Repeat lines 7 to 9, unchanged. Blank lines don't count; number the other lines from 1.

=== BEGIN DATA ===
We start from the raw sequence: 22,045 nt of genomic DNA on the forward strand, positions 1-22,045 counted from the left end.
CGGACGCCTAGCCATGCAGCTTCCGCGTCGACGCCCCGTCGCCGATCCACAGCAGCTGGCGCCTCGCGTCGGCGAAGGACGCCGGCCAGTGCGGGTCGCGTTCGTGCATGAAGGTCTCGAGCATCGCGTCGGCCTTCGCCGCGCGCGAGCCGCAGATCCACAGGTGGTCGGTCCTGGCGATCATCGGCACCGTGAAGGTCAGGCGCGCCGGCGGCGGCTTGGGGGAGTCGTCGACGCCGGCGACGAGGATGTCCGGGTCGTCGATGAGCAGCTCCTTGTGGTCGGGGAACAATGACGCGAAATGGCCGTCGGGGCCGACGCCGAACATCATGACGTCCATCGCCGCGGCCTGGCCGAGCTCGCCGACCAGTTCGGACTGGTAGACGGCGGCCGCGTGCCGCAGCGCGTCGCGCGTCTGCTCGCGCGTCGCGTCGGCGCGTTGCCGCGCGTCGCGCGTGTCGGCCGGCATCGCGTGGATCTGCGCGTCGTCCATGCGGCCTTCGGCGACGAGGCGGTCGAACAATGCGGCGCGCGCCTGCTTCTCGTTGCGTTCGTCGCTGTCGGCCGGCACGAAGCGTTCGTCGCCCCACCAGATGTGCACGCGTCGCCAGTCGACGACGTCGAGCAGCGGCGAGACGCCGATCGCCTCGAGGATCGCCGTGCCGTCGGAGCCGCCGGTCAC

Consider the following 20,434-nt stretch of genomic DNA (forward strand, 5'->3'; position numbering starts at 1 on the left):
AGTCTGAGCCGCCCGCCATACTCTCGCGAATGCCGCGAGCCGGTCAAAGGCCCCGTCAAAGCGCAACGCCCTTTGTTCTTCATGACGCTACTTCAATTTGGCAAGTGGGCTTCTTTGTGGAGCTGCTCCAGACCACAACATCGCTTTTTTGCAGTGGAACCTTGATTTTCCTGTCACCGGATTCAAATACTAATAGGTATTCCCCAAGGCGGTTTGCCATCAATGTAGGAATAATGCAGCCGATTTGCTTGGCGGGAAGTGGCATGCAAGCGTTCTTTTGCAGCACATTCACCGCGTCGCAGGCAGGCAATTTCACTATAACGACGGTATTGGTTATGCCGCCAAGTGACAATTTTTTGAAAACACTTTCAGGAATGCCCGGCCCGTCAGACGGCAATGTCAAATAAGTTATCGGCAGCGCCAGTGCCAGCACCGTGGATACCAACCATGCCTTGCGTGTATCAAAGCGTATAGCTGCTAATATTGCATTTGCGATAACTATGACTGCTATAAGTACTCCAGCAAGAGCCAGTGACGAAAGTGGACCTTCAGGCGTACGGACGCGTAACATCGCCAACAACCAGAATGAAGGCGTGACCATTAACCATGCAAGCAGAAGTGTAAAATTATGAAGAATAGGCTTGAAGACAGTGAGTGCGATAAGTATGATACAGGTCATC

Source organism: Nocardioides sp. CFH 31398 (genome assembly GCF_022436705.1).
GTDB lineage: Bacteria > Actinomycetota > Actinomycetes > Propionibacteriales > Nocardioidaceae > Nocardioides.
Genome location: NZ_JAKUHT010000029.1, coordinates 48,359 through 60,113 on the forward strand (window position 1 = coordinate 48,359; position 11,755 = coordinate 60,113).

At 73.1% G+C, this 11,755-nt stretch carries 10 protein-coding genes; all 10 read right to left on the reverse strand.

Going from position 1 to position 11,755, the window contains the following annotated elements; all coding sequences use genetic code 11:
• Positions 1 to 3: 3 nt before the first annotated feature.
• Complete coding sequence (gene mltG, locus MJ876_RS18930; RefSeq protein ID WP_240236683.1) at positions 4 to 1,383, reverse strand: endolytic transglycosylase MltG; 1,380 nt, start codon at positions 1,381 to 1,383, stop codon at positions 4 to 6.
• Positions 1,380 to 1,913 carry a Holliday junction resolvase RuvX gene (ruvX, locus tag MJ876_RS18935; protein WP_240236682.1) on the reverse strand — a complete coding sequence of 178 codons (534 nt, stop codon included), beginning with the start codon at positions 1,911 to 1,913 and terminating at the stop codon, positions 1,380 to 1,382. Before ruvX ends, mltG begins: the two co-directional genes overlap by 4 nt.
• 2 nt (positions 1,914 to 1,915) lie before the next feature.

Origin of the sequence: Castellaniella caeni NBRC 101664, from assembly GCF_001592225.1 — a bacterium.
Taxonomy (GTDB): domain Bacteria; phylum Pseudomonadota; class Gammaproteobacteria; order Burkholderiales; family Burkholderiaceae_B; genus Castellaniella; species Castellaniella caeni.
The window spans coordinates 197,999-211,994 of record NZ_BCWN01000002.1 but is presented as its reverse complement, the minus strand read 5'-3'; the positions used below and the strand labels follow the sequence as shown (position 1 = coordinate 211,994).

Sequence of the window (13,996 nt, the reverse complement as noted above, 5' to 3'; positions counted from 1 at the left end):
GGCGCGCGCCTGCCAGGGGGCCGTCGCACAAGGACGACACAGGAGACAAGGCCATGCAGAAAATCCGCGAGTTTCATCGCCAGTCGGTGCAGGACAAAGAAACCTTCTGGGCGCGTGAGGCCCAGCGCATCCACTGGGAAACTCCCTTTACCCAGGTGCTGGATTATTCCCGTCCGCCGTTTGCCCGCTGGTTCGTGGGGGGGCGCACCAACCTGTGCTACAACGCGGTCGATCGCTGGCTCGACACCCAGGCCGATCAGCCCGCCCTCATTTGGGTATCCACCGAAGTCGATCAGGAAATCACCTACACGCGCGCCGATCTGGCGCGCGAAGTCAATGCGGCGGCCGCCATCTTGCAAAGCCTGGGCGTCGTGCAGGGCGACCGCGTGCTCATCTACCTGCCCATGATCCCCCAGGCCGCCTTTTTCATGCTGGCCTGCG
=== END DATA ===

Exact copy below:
Genome location: NZ_JAKUHT010000029.1, coordinates 48,359 through 60,113 on the forward strand (window position 1 = coordinate 48,359; position 11,755 = coordinate 60,113).

At 73.1% G+C, this 11,755-nt stretch carries 10 protein-coding genes; all 10 read right to left on the reverse strand.

Going from position 1 to position 11,755, the window contains the following annotated elements; all coding sequences use genetic code 11: